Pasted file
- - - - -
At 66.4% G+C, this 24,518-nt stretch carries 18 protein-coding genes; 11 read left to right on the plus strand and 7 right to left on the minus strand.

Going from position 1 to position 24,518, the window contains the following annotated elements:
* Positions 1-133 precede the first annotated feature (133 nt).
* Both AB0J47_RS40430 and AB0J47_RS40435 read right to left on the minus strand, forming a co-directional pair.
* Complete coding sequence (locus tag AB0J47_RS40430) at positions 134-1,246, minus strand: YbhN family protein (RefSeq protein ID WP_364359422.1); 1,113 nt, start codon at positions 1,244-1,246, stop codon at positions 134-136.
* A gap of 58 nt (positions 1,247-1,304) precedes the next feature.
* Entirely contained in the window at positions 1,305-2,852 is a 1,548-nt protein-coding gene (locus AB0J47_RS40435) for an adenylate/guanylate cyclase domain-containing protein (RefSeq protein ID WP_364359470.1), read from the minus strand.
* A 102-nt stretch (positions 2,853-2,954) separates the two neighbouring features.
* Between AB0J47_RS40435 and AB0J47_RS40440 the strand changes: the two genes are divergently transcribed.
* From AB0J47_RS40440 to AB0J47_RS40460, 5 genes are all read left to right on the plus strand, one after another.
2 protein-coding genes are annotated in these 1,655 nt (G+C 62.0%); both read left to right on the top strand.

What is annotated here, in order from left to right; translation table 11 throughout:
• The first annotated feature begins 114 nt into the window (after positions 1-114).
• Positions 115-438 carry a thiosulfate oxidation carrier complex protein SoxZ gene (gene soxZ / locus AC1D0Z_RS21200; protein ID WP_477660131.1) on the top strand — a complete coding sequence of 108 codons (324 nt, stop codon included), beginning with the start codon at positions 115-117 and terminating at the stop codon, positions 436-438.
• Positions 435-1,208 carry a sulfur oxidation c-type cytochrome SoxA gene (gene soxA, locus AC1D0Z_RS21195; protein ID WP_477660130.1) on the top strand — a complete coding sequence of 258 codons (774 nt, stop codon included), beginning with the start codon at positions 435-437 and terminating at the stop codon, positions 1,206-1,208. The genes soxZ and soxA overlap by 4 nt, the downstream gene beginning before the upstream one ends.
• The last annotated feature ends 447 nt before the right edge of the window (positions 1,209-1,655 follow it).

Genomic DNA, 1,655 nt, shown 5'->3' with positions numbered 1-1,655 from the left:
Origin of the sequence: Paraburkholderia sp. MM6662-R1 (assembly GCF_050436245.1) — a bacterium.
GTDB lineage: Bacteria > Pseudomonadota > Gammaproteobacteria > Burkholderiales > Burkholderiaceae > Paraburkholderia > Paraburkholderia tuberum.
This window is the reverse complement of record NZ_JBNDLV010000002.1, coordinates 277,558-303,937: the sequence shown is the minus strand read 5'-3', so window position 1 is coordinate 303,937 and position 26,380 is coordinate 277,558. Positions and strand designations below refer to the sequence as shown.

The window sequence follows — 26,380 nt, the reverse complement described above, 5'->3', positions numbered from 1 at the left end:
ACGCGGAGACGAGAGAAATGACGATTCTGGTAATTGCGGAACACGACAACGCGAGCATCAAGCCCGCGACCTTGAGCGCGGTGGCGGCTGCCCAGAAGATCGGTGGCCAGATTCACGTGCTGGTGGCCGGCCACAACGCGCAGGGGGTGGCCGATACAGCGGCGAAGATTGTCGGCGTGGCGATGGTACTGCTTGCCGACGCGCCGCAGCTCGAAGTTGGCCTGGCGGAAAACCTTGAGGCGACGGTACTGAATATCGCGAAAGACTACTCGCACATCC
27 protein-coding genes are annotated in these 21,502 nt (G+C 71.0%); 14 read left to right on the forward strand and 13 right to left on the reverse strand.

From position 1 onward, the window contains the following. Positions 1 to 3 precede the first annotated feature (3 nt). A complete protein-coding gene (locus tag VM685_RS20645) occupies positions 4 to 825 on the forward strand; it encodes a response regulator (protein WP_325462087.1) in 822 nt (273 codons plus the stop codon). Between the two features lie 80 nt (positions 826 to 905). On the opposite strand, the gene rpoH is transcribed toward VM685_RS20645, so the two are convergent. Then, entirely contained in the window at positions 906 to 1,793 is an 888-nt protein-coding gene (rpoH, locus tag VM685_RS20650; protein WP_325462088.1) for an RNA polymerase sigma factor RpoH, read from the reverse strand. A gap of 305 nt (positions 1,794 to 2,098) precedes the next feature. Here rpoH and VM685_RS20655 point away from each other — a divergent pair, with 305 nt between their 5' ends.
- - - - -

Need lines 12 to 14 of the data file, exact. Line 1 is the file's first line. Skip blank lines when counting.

What is annotated here, in order from left to right; translation table 11 throughout:
• The first annotated feature begins 114 nt into the window (after positions 1-114).
• Positions 115-438 carry a thiosulfate oxidation carrier complex protein SoxZ gene (gene soxZ / locus AC1D0Z_RS21200; protein ID WP_477660131.1) on the top strand — a complete coding sequence of 108 codons (324 nt, stop codon included), beginning with the start codon at positions 115-117 and terminating at the stop codon, positions 436-438.